3 emissions does not include products of incomplete combustion, such as formaldahyde, which are not fugitives and are of no consequence to the analysis here.) Petron et al. [2012] discard data points directly downwind of a natural gas and propane processing plant that leads to strong propane enhancements, eliminating that as a possible source. Petron et al [2012] assume that the ratio of methane to propane in fugitive emissions is bounded by the mean (24.83) and median (15.43) of that ratio in the 77 wells. Levi [2012] notes that the results in Petron et al. [2012] are highly sensitive to this assumption and argues that there is no basis for it, given that no claim is made that the 77 wells are representative of either producing or fugitive-emissions-prone wells in the area under study. Levi [2012] notes that a ninety percent confidence interval for the ratio of methane-to-propane in the 77 well sample more appropriate given that nothing is known about whether the sample is represenatative contains wells with methane-to-propane ratios that range from 8.79 to It observes that, using the methodology in Petron et al. [2012], this implies a fugitive methane emissions rate that is bounded below by 66 Gg/yr well below the lower uncertainty bound presented in Petron et al. [2012] and defended in Petron et al. [2012a], but consistent with previous estimates and is not bounded above. Petron et al. [2012a] do not respond to this critique directly. They do, however, address it indirectly in the context of arguing that other results in Levi [2012] are implausible. They observe that in the WRAP Phase III inventory [Bar-Ilan et al 2012] of oil and gas activities in the area under study, 49% of the total VOC fugitive emissions were attributed to pneumatic devices and 32% to unpermitted fugitives emissions from various pieces of equipment at well pads. They then note that, in 2009, Colorado implemented regulations requiring low-bleed controllers on all valves in the area under examination, and infer that high-bleed valves were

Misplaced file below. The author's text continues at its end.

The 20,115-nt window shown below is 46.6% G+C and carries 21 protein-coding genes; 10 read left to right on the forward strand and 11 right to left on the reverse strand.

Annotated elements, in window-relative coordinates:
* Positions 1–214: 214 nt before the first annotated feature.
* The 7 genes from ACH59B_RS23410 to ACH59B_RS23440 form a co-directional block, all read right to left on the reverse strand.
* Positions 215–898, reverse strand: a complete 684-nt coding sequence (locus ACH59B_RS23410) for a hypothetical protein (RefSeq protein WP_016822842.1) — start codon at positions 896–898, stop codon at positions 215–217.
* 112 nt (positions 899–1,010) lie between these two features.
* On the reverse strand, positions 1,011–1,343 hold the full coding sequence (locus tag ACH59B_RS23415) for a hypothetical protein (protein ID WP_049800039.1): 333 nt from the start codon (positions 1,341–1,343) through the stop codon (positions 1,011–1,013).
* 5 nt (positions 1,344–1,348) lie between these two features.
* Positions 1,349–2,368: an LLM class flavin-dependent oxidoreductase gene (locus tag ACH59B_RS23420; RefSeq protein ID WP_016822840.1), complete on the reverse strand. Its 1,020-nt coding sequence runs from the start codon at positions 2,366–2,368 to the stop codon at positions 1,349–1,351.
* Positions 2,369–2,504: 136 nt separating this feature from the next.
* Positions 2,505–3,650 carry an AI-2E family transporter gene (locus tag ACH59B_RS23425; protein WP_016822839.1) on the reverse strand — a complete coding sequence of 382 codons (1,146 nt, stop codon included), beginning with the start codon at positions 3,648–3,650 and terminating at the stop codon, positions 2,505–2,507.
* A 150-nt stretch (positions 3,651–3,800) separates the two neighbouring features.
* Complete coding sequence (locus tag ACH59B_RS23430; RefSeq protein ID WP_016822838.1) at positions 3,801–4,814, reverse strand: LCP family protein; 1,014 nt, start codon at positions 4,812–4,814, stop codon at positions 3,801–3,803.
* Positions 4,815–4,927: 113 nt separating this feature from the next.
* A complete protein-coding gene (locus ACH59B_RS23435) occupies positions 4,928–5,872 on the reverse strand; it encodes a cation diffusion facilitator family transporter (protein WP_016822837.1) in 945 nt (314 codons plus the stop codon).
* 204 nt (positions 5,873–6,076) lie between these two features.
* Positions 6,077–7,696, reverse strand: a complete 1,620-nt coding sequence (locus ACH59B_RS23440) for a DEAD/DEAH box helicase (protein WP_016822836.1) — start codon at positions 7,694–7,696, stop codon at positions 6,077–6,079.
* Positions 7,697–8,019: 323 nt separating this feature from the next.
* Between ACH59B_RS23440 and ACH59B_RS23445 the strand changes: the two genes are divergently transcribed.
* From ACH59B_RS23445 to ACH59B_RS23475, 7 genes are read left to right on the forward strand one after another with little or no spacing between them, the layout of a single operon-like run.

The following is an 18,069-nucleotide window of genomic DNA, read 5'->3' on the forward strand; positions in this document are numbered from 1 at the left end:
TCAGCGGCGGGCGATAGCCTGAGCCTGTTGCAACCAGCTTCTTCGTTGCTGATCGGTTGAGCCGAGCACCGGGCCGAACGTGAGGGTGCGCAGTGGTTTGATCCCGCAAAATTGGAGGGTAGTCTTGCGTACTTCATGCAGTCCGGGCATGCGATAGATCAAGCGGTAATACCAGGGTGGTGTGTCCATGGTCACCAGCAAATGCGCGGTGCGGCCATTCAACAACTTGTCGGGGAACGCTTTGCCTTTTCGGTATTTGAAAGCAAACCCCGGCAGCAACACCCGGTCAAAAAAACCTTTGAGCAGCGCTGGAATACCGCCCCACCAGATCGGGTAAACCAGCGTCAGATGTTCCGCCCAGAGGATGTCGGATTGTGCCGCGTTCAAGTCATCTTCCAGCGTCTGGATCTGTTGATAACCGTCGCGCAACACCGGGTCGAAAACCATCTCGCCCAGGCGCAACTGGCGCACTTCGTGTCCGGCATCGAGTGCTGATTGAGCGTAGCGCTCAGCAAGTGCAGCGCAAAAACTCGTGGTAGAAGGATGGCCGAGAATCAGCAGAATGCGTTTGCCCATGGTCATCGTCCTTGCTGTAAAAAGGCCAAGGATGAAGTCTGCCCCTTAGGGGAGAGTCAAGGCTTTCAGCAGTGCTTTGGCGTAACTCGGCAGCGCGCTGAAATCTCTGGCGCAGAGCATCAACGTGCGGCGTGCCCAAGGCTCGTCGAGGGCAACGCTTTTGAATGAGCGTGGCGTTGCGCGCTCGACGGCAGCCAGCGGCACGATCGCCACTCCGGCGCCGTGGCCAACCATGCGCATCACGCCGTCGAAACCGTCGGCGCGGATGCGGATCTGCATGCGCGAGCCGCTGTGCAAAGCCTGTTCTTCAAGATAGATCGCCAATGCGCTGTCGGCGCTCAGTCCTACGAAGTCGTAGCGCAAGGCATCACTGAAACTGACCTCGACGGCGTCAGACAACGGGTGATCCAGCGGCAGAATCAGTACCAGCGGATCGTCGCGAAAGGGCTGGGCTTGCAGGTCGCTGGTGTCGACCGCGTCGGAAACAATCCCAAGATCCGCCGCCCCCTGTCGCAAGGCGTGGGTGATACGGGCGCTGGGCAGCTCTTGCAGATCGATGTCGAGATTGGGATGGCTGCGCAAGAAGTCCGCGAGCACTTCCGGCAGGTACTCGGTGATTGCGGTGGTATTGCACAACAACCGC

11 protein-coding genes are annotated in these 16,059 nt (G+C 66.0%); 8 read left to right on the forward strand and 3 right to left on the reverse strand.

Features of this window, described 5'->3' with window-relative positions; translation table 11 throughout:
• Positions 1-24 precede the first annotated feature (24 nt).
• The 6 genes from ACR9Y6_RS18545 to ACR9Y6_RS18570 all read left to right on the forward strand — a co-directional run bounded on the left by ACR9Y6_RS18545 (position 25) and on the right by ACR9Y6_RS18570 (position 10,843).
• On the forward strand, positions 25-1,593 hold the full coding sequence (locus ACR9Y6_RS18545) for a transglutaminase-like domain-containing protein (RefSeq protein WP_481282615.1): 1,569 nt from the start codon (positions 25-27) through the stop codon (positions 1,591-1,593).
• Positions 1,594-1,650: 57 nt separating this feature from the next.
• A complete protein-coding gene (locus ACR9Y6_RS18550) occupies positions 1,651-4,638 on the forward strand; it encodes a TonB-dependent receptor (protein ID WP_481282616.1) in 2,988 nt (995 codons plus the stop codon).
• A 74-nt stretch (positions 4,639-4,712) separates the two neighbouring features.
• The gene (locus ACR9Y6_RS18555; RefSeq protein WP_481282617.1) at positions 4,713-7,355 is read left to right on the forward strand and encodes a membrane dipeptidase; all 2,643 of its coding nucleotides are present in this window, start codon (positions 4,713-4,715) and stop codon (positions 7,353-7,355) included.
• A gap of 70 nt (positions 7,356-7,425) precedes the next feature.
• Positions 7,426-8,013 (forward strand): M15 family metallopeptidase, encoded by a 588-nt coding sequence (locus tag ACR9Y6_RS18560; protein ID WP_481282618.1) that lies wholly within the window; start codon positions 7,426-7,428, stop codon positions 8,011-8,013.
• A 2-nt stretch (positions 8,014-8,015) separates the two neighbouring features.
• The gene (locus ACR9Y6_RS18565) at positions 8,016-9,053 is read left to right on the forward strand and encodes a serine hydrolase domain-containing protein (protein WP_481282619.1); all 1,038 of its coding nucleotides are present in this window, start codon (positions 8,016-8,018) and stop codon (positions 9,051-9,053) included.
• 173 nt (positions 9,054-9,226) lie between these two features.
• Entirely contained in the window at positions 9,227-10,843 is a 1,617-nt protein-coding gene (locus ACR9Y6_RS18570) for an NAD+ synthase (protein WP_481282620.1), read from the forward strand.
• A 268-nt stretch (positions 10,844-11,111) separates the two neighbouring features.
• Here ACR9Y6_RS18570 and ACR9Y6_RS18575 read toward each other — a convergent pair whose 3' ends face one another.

4 likely used across the oil and gas field during the period that Petron et al. [2012] studied (in 2008). From this, they conclude that unpermitted fugitive emissions were also likely ubiquitous in the Denver-Julesburg Basin in There are two main problems with this reasoning. The fact that regulations were imposed in 2009 does not imply that emissions were uniformly distributed ( ubiquitous ) among different types of wells prior to that year. (Regulations often impose uniformity on previously uneven practices.) More important, as pointed out in Levi [2012] but not addressed in Petron et al. [2012a], Petron et al. [2012] show that assuming that the WRAP Phase III figures are correct implies that fugitive emissions in the Denver-Julesberg basin are far lower than the alarmingly high ones that Petron et al. [2012] estimate using their top-down methods. Indeed a central conclusion in Petron et al. [2012] is that bottom-up estimates of methane emissions based on the WRAP Phase III figures are far too low (which suggests that something is missing from them). The implication is that either the WRAP Phase III figures are incorrect, in which case they should not be used to defend the conclusions in Petron et al. [2012], or they are are correct, in which case they contradict the conclusions in Petron et al. [2012] that are defended in Petron et al. [2012a]. Neither possibility reinforces the conclusions in Petron et al. [2012]. 2. Summary of Critique of Levi [2012] Unlike Petron et al. [2012], Levi [2012] makes no assumptions about the ratio of methane to propane in fugitive natural gas emissions. Instead, it uses observations of the atmospheric propane-to-n-butane ratio reported in Petron et al. [2012], together with a 95-percent confidence interval for the propane-to-n-butane ratio in fugitive natural gas emissions for the 77 wells also